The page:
Victoria will close its border with NSW from Tuesday night as it battles to control its surging COVID outbreak, with 127 more cases confirmed on Monday
Also on Monday, Premier Daniel Andrews also confirmed the state’s 21st death from the virus – a man in his 90s who died in a Melbourne hospital on Sunday night.
The new infections – the highest yet in the state during the coronavirus pandemic – include 34 connected to known outbreaks, 40 from routine testing and 53 still being investigated.
Chief health officer Brett Sutton said they included 26 more cases from the nine high-rise towers that were locked down on Saturday.
“[That’s] essentially doubling of the numbers from yesterday and really not unexpected – and is exactly the reason why these towers are in a hard lockdown and why we’re doing extensive testing across all of them,” he said.
Professor Sutton said the new infections were concentrated in Melbourne’s north and west, in suburbs already identified as hotspots.
“But there is a significant number that are in the adjacent postcodes,” he said.
“To use the bushfire analogy, there are literally spot fires adjacent to those restricted postcodes.”
Mr Andrews said the decision to shut the border was made after a phone hook-up with Prime Minster Scott Morrison and NSW Premier Gladys Berejiklian on Monday morning.
“That closure will be enforced on the NSW side, so as not to be a drain on resources that are very much focused on fighting the virus right now across our state,” he said.
Mr Andrews said special permits would be available for residents of towns on the NSW-Victoria border who needed to travel.
Ms Berejiklian has been a staunch opponent of states, particularly Queensland, closing their borders during the COVID pandemic. But she said on Monday the decision had been made on health advice.
“We wouldn’t have taken this step unless we absolutely had to,” she said.
“I also stress to the other states, now that NSW has taken this decision and given where we are, there is really no excuse for any other state, apart from Victoria, to have any border closures with NSW.”
Ms Berejiklian said it would be a mammoth task to monitor the 55 border crossings between NSW and Victoria.
The state had 10 new coronavirus infections on Monday.
The NSW Government had already enforced strict conditions on travellers from Victoria, with anyone from Melbourne’s designated virus hotspots facing an $11,000 fine or six months behind bars.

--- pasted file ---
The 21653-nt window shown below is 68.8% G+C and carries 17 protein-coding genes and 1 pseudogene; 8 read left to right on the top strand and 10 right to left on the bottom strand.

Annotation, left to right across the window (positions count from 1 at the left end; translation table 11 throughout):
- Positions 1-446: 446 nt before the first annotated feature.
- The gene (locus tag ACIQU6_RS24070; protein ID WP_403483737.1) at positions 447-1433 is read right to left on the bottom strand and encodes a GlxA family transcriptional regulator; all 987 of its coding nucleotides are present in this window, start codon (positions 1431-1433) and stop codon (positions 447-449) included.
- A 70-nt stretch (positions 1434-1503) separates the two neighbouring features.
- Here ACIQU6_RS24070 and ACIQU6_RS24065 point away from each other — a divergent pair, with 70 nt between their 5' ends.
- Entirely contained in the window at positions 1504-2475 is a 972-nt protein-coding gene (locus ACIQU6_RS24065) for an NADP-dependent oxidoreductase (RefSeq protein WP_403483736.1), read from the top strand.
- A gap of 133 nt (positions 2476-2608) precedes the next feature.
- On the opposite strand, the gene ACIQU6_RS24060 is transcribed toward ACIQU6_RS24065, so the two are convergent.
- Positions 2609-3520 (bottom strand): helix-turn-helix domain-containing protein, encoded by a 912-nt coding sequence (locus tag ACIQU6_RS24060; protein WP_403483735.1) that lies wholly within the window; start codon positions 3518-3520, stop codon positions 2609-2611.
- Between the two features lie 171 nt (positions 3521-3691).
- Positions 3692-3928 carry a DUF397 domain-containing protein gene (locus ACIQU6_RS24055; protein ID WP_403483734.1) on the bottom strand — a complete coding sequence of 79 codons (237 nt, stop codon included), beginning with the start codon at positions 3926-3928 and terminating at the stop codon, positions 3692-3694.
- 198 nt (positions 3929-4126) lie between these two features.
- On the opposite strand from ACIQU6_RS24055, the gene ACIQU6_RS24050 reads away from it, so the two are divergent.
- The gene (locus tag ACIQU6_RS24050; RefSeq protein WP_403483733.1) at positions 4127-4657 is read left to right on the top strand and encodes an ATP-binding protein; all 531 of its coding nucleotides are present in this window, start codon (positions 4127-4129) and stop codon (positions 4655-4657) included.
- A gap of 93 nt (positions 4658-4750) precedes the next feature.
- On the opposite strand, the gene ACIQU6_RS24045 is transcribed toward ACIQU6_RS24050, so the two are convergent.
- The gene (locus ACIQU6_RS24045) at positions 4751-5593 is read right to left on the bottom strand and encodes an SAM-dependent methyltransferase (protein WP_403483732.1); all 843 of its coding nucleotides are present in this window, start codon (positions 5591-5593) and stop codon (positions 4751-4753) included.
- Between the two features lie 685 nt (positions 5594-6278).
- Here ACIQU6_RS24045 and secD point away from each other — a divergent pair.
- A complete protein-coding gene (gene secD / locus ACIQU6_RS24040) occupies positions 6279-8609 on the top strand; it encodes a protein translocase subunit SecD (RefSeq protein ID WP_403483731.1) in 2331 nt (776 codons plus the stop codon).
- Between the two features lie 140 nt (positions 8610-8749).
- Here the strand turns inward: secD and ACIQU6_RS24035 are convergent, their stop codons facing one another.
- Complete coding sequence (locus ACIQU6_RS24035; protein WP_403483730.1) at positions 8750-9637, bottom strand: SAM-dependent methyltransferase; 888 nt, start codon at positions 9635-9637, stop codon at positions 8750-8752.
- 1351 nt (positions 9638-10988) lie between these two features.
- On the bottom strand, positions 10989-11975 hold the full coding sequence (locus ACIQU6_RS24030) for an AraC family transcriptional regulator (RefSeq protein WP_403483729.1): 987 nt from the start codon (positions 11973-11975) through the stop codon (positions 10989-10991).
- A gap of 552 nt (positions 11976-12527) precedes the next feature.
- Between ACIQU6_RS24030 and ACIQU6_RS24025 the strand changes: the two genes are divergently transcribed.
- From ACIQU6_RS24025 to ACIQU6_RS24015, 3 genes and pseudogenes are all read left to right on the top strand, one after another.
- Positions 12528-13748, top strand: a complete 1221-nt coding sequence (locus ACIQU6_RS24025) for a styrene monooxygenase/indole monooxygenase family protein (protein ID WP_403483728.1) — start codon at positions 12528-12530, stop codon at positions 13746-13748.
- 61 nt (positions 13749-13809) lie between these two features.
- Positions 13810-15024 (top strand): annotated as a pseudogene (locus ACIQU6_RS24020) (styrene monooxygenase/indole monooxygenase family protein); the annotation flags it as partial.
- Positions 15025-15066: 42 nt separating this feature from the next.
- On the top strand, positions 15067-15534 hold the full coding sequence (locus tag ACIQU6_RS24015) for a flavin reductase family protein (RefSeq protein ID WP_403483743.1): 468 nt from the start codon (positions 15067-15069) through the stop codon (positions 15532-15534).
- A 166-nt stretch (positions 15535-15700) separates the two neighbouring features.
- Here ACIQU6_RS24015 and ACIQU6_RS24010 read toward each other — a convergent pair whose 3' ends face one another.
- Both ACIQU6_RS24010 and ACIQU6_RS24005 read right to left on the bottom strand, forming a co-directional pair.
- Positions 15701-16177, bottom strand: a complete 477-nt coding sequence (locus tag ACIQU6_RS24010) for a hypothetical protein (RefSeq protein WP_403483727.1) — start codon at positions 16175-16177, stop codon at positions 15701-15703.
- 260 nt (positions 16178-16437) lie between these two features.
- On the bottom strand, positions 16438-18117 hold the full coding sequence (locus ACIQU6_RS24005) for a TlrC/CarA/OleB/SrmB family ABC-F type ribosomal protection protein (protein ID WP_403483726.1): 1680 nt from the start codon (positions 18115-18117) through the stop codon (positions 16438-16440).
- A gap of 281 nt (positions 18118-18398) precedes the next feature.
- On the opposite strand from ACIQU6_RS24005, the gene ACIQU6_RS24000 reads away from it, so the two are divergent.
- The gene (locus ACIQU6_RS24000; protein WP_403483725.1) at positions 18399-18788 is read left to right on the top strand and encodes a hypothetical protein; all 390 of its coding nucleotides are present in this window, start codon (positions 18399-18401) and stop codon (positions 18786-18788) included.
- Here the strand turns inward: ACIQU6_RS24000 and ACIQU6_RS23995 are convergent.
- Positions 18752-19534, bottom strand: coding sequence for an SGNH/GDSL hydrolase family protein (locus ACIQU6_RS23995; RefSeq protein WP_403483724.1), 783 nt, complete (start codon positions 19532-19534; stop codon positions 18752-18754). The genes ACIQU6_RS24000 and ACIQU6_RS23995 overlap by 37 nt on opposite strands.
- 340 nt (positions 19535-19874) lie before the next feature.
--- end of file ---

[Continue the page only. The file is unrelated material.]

“It’s not something we want to do but we must do for our own safety,” Health Minister Brad Hazzard said at the time, as he urged Melbourne residents not to try to “slip across” the border.
Checks have also been in place on Victorians arriving in NSW by rail and bus.
Meanwhile, the Victorian Public Tenants Association said the more than 3000 tenants in the nine affected tower blocks were unprepared for the sudden lockdown and many were left without enough groceries and other supplies.
“It was just done in a pretty ham-fisted manner,” executive officer Mark Feenane told Nine’s Today Show on Monday.
Police are guarding every entrance of the housing estates. Residents cannot leave their homes for any reason for at least five days.
The government is delivering food and medical supplies to residents and making $1500 hardship payments to those who cannot work or $750 each to those not in the workforce.
Mr Andrews said charities Foodbank and FareShare had each delivered 3000 meals to residents. Victorian Trades Hall was also delivering food.
Personal care packs, with items such as soap, deodorant, toothpaste, nappies and baby formula, were delivered to each household in the towers on Monday morning, along with bread and milk.
For weeks, Victoria has grappled with a coronavirus outbreak in multiple Melbourne suburbs, while also battling botched hotel quarantines that led to several outbreaks.
Private security contractors have been accused of breaking protocols while hosting returned travellers.
Victoria’s justice department is recruiting staff to work on the hotel coronavirus quarantine program amid reports airline staff from Jetstar and Qantas would help.
People being held under hotel quarantine, most of whom have travelled from overseas, have criticised the conditions.
Freelance journalist Megan Clement is staying at the Melbourne Airport Holiday Inn and tweeted that guards and hotel staff were not wearing gloves or masks.
“Fresh air breaks have been cancelled since last weekend. There are whole families with toddlers and babies in these rooms. The windows do not open,” she tweeted.